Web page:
For such a visual world, we humans sure have problems distinguishing between and among vision, sight, and seeing.
Chip in some added challenges from interpretation, translation, or point of view, and coming to grips with the world around us becomes quite a balancing act. There's more to understanding what's going on than just taking a snapshot of the view.
Unlike cameras, human try to make sense of what it all means, from the infamous Big Picture down to the smallest detail. When the light hits the medium in a camera, the camera's work is done. But, when light enters the human eye, the work has only just begun.
Some of our challenges in perception are primal and basic, and traceable down to our human hardware and wiring.
For example, we humans are scanners -- always rapidly gazing around us, looking for threats and rewards. We can't help it, we do it automatically -- it's built into us at a deep level. Then, there's the mechanism of selective perception, a referee and gatekeeper helping decide which scanned images need to get through to our higher minds for a more intensive look-see.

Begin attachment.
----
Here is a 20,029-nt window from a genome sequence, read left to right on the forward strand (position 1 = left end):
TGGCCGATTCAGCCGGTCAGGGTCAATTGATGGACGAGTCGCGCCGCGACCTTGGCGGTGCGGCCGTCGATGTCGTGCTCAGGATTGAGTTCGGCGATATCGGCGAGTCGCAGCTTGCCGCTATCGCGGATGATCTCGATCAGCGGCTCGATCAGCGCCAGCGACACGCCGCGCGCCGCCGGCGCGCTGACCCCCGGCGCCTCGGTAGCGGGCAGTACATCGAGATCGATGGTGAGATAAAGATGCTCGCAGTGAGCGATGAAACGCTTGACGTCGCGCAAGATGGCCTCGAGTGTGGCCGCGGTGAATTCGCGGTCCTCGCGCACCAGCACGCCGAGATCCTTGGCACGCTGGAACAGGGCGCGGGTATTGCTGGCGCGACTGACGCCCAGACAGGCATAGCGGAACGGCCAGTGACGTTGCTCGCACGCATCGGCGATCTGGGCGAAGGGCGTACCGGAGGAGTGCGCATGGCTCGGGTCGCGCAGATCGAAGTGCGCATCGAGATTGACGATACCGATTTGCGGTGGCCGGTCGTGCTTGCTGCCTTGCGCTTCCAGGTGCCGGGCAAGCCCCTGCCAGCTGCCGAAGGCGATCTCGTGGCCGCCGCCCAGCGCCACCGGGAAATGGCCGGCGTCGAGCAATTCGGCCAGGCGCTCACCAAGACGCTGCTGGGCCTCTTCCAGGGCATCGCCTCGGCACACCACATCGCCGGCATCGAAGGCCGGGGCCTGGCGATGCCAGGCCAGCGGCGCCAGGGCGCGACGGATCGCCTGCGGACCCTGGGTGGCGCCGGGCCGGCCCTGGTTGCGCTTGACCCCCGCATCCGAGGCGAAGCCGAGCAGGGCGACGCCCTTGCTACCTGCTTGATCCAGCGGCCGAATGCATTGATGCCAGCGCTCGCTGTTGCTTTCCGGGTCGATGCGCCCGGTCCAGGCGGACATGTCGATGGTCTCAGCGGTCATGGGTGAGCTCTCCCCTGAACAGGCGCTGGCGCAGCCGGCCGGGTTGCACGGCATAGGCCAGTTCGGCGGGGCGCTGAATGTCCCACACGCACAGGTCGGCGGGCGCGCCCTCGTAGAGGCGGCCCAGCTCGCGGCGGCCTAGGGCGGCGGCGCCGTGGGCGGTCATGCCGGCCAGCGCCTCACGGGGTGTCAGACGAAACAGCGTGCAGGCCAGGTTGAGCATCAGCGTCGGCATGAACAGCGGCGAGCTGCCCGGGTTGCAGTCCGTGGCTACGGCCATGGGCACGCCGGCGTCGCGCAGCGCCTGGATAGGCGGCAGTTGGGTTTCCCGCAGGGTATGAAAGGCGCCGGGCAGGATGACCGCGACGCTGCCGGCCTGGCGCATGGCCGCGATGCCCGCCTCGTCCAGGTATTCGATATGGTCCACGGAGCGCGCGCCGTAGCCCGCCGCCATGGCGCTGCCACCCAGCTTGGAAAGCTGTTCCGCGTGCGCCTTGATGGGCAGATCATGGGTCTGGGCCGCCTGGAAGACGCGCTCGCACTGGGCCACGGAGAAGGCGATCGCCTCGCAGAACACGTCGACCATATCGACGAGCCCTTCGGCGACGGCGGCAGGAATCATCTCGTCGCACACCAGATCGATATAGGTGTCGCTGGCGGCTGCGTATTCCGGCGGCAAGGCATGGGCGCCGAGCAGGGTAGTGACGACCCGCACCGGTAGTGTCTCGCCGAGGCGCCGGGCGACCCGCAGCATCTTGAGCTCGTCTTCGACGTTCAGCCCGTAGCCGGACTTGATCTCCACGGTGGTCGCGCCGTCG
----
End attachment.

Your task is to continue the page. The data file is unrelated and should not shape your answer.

Without the gatekeeper, we drown in sensory information and all our scans, trying to follow up with everything, all at once -- and we have nowhere near the mind or memory capacity to keep up with such constant floods.
So, that traffic cop of selective perception helps us sift and sort scans that need to get through to the higher mind for analysis, performing for us a first-level sort.